By Maureen Kramlinger
The question may arise initially from a bewildered heart: “I can’t believe this is happening. How will I ever do this?” This poignant phrasing betrays an acute sense of helplessness. Some newly bereaved persons may be literally unable to imagine life without a loved one. They may wonder whether they can go on and whether they want to make the effort.
This question is normal—even helpful, because confronting it lends itself to making a key decision: “I don’t know how I will, but I know I will go on because …” Facing the hard question, we find reasons for going on. These reasons in turn mobilize our energy and strengthen our motivation to face the challenges ahead.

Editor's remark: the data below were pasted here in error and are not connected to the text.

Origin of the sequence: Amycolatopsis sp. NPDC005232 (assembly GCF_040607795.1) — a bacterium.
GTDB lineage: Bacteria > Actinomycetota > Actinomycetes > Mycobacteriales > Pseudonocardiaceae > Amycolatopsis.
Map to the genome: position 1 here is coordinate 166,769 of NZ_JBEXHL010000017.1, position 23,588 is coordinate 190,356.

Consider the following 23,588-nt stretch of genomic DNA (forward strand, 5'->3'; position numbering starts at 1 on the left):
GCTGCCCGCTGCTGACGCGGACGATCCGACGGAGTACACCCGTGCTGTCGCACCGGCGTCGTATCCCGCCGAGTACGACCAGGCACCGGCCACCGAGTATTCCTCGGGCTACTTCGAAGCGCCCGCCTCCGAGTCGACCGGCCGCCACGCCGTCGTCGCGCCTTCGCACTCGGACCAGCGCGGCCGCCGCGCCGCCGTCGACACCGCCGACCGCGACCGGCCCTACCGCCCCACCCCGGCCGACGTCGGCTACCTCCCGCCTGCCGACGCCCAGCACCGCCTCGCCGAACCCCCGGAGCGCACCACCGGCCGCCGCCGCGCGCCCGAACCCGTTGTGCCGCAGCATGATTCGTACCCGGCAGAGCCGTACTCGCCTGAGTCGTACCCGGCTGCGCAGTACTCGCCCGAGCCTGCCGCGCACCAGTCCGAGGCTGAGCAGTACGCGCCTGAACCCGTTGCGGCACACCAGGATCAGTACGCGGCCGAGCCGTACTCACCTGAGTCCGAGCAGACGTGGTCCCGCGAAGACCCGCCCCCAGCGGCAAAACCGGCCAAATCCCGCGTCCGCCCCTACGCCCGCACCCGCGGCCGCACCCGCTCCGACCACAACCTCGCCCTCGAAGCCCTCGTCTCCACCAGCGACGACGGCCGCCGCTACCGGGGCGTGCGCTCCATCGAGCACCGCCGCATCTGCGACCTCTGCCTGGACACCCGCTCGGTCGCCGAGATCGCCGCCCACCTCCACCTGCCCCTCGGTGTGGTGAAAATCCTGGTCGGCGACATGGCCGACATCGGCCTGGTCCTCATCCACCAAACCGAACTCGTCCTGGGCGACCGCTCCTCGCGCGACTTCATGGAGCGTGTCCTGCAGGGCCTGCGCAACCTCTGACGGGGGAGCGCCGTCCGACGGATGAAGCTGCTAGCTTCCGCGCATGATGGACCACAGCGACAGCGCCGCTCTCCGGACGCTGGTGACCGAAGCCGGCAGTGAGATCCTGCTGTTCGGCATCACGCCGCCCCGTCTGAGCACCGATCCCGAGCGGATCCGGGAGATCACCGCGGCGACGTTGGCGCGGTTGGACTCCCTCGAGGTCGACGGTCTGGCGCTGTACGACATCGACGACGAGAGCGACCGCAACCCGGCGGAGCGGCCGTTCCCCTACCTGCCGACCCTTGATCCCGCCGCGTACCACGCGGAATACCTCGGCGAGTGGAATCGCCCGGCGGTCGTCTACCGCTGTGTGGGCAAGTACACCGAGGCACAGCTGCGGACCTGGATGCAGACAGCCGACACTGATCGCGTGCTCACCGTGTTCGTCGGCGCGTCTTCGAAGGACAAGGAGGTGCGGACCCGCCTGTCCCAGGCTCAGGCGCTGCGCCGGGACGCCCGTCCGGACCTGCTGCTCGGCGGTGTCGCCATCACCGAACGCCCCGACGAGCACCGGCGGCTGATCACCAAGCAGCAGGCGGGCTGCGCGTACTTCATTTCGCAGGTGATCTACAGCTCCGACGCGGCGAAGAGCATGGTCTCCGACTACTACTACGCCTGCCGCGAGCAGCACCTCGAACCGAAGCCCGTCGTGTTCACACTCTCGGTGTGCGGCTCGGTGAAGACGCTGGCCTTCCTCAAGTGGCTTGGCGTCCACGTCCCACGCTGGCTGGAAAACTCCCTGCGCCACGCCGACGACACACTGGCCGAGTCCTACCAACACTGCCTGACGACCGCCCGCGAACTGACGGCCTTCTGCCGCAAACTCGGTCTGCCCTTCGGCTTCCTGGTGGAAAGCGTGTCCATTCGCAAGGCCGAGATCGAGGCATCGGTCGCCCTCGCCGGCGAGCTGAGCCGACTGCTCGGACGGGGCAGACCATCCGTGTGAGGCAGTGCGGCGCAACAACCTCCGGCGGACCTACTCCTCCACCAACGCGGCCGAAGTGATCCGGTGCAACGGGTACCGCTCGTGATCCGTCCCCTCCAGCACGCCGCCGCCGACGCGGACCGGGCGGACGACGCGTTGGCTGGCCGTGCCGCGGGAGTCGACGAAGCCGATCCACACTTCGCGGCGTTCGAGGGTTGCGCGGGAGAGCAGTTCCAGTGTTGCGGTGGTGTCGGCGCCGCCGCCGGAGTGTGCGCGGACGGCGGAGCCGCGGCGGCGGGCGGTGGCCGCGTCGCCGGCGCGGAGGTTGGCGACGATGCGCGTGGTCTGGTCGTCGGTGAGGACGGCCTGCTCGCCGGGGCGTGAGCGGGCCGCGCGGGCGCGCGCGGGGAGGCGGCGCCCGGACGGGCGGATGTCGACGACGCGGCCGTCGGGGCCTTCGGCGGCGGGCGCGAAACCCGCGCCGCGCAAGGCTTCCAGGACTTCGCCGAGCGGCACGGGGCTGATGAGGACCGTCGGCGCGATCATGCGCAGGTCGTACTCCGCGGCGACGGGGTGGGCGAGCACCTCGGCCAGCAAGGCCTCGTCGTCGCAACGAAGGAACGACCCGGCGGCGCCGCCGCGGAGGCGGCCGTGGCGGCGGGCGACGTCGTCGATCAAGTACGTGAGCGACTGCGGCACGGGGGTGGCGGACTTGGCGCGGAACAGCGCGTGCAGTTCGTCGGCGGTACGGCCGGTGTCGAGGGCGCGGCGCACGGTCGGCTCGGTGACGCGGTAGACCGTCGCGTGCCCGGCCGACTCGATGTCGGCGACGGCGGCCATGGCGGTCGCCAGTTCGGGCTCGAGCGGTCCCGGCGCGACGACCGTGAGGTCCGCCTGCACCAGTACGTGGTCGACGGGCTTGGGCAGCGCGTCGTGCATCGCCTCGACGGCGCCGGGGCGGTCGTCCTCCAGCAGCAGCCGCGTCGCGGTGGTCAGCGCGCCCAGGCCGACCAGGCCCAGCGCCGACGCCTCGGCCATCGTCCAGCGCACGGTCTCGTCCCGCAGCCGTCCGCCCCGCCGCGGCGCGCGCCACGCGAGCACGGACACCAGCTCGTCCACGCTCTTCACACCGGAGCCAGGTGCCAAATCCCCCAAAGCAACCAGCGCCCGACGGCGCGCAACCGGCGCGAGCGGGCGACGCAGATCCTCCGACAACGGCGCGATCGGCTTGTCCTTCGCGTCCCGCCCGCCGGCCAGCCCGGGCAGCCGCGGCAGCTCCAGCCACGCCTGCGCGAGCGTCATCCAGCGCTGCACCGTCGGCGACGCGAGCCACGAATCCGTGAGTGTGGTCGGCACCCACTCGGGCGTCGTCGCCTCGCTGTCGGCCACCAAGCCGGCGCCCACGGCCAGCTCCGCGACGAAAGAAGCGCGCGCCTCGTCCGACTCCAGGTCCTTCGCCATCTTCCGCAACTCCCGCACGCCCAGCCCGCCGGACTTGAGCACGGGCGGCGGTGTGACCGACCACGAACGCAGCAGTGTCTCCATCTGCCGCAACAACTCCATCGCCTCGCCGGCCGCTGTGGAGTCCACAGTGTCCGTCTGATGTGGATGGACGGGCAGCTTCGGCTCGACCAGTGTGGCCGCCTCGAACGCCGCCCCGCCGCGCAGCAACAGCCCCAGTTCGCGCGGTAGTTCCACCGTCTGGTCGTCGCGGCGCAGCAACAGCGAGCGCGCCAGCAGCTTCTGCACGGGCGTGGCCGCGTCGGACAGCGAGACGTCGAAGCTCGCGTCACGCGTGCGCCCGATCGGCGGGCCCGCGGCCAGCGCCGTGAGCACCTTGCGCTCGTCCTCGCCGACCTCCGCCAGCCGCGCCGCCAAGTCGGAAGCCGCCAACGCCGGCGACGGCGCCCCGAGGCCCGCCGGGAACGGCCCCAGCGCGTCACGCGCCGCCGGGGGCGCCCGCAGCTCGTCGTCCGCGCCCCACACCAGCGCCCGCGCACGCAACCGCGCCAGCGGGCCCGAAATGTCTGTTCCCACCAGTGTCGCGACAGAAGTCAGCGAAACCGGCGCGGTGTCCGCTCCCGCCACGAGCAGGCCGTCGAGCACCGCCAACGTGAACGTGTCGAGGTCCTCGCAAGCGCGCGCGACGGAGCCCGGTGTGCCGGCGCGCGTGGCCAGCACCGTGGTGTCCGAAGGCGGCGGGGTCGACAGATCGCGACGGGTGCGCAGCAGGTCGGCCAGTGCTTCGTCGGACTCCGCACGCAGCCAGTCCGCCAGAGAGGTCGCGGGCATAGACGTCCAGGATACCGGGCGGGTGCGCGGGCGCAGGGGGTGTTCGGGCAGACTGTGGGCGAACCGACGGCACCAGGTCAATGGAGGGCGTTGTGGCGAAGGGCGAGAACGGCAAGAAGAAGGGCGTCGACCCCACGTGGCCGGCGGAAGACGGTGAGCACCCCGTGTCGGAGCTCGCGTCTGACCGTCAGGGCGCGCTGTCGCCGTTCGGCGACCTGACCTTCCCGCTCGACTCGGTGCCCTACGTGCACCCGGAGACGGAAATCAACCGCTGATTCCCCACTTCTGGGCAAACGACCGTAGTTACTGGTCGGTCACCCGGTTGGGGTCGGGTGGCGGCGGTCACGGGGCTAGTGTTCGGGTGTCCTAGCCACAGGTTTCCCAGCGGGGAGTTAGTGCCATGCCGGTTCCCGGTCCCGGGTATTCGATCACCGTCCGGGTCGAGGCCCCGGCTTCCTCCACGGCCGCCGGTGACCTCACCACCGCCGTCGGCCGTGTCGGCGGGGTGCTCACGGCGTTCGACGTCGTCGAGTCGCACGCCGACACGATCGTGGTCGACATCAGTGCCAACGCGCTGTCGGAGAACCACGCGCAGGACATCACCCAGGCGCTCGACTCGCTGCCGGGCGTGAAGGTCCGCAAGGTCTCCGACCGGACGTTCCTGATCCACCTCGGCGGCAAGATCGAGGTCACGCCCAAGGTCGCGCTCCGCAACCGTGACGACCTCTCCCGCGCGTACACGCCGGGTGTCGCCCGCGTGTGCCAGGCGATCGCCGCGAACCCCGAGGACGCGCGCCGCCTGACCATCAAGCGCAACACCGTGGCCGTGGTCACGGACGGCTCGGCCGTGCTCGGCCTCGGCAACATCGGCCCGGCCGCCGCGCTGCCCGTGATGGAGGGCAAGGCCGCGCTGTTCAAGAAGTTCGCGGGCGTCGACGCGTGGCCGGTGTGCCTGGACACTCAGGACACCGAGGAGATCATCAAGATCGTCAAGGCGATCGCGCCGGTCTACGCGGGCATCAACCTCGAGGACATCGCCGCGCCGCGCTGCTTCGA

Next may come, “Well, how will I go on? What will I do exactly?” This question brings to light resources within ourselves—personal strengths, past experiences, talents, interests and attitudes. Remembering our assets stirs confidence and deepens trust in our fundamental ability to cope with what comes. This in turn restores our hope. “I can go on.” This does not mean, however, “I’m supposed to do it all by myself.”
The new question then becomes, “What resources, inside and outside of myself, can help me open up and live this part of my life?” Reaching out for companionship and support in our grief doesn’t mean we don’t still do the work ourselves. It just helps validate that the questions we ask ourselves are legitimate.